We received our officially official marathon training schedule for the Niagara Falls Marathon.
It's a tricky thing, balancing all the runners in our group. You see, the Chicago marathon is the race of choice this fall at Runners' Edge. There is a rather large collection (a gaggle?) of runners heading to Chicago this fall for the marathon. Many are first timers.
And yet, several of us have opted out of that race and decided instead to run Niagara Falls. Many of us are first timers too.
The races are two weeks apart.
Since marathon training is all about timing (building up, resting, tapering) it became a challenge to come up with a schedule for Niagara Falls. Option one was to just take the Chicago schedule and move it ahead by two weeks. But that would mean that the Chicago and Niagara Falls groups would be on different rest weeks, doing intervals on different weeks, running their longest runs on different Saturdays. Supporting the different schedules would take a lot of coordination and people power.
So the official plan is that we are going to follow the Chicago training schedule and just add two weeks at the end. For the most part, I'm ok with that. We all get to train together which is great. The only thing I might switch is the timing of the longest run (35k). It's five weeks out from race day which feels a little far for my comfort. The Chicago gang are doing their 35k run three weeks out which makes more sense to me.
Which means that I will, once again, be doing the longest run of my life on my own.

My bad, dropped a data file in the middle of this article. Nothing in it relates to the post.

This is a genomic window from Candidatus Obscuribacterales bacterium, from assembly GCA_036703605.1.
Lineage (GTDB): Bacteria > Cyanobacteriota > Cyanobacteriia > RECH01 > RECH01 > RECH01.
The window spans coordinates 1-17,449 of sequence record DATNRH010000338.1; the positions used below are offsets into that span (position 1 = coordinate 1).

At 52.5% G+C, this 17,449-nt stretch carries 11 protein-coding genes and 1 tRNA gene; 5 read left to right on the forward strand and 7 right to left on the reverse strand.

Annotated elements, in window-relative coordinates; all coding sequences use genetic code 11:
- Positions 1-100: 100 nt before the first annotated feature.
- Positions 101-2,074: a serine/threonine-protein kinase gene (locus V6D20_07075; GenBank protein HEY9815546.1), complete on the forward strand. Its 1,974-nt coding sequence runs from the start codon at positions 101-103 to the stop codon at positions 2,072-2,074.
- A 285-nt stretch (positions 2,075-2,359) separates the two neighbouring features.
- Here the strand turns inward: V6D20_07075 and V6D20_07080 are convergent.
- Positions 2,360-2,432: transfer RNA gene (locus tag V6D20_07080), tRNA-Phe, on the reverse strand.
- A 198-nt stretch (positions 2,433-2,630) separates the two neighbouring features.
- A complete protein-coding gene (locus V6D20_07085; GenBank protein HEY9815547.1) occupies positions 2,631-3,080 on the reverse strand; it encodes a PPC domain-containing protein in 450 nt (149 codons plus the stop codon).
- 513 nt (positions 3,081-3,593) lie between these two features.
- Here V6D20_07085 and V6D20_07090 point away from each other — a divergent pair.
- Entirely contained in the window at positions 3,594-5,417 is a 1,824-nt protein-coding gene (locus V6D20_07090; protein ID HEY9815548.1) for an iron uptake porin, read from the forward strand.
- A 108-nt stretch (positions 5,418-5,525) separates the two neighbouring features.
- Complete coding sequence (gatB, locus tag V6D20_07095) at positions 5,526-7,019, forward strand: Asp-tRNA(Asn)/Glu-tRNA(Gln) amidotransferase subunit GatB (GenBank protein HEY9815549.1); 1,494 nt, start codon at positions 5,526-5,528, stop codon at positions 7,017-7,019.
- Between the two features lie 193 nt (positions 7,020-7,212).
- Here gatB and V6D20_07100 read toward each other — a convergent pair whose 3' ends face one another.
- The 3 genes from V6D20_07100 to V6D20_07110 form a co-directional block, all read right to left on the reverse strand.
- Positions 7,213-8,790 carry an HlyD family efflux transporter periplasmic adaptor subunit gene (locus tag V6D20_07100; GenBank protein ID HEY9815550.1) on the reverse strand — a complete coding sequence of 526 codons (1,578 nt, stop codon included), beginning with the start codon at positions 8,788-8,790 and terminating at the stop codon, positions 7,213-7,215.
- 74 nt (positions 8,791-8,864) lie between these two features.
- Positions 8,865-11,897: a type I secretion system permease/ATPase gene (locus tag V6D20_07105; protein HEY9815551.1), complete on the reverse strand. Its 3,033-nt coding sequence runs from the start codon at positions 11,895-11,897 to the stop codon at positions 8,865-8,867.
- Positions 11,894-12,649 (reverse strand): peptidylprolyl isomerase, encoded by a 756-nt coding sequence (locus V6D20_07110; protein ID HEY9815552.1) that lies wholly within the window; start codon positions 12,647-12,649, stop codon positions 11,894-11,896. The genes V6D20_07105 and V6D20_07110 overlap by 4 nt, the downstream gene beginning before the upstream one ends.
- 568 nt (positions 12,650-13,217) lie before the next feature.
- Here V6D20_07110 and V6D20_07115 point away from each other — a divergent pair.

This happened during my first half marathon training (I ran my first ever 18k down a lonely highway while camping in Killarney), my third half marathon (when we ran 22k on one of the hottest days of the summer), Around the Bay (when I ran 27k with Doug driving a support vehicle during the last 10k) and now Niagara Falls (where I will run 35k on my own).
This pattern that I'm developing certainly helps me learn how to run long distances on my own but it's no easy feat planning out a run that long when you're a lone diabetic. One option is that I can map out a short loop (10k or so) that I run several times. It keeps me close to home and lets me restock supplies. Or I can ask a loving partner to be my support vehicle so that I can run through the country rather than on city streets.
I have a few months to figure out the details for that particular run. In the meantime, I'm going to be spending the first two months of this training figuring out what food/energy works best for my tummy and my blood sugar. Right now, I"m leaning towards dates. Easy, portable, tasty and high in carbs. They're going to get their first test run next weekend. My plan? Check my blood sugar every 10k (no more, no less) and eat a date every 10k (unless my sugar is really high) to keep my energy up and my blood sugars stable.
Stay tuned for updates on the great date experiment.